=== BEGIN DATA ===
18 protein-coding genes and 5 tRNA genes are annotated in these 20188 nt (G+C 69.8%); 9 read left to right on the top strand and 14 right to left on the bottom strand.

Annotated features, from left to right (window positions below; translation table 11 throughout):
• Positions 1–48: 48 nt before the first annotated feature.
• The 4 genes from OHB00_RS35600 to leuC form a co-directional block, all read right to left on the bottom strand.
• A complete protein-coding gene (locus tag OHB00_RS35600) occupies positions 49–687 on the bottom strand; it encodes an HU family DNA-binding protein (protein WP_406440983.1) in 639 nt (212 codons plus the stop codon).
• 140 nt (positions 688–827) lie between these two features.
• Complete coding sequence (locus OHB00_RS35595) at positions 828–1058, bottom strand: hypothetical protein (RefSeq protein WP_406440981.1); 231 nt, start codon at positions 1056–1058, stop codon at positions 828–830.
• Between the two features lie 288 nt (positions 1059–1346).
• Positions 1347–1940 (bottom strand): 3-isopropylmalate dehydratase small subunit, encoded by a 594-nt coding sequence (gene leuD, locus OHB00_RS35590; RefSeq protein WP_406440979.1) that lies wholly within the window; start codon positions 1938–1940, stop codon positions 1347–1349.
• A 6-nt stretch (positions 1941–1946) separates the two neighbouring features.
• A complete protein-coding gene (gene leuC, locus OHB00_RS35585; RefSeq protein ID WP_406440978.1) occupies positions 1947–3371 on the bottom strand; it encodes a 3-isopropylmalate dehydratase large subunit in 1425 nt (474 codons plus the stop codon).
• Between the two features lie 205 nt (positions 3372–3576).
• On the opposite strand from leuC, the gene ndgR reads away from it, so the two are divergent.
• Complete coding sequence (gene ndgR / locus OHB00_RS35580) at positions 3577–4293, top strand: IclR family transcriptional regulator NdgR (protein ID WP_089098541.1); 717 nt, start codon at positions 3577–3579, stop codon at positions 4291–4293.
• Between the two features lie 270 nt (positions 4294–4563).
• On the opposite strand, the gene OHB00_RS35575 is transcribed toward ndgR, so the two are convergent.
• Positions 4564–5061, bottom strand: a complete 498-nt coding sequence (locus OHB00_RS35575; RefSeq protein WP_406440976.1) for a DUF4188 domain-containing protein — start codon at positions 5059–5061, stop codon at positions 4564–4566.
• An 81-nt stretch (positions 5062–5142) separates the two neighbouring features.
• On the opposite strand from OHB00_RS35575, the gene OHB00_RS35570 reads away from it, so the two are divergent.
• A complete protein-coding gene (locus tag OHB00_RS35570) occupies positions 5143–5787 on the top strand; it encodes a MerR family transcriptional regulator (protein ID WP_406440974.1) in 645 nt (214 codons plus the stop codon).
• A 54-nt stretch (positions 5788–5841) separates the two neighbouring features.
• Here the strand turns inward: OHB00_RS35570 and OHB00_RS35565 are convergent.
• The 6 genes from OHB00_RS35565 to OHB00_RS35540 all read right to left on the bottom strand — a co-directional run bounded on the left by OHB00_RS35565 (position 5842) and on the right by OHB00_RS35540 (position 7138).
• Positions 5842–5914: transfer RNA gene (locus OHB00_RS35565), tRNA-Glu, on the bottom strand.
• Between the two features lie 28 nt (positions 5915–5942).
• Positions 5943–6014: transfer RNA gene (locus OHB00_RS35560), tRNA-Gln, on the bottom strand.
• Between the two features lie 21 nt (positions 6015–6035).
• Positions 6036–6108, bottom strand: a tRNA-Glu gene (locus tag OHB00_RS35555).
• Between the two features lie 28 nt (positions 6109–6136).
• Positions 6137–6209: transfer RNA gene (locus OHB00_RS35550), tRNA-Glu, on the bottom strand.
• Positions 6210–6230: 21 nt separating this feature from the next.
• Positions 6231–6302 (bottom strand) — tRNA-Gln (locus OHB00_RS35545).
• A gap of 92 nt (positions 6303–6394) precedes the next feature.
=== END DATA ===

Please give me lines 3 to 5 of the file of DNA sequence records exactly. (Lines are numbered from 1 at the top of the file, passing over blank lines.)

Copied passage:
• Positions 1–48: 48 nt before the first annotated feature.
• The 4 genes from OHB00_RS35600 to leuC form a co-directional block, all read right to left on the bottom strand.
• A complete protein-coding gene (locus tag OHB00_RS35600) occupies positions 49–687 on the bottom strand; it encodes an HU family DNA-binding protein (protein WP_406440983.1) in 639 nt (212 codons plus the stop codon).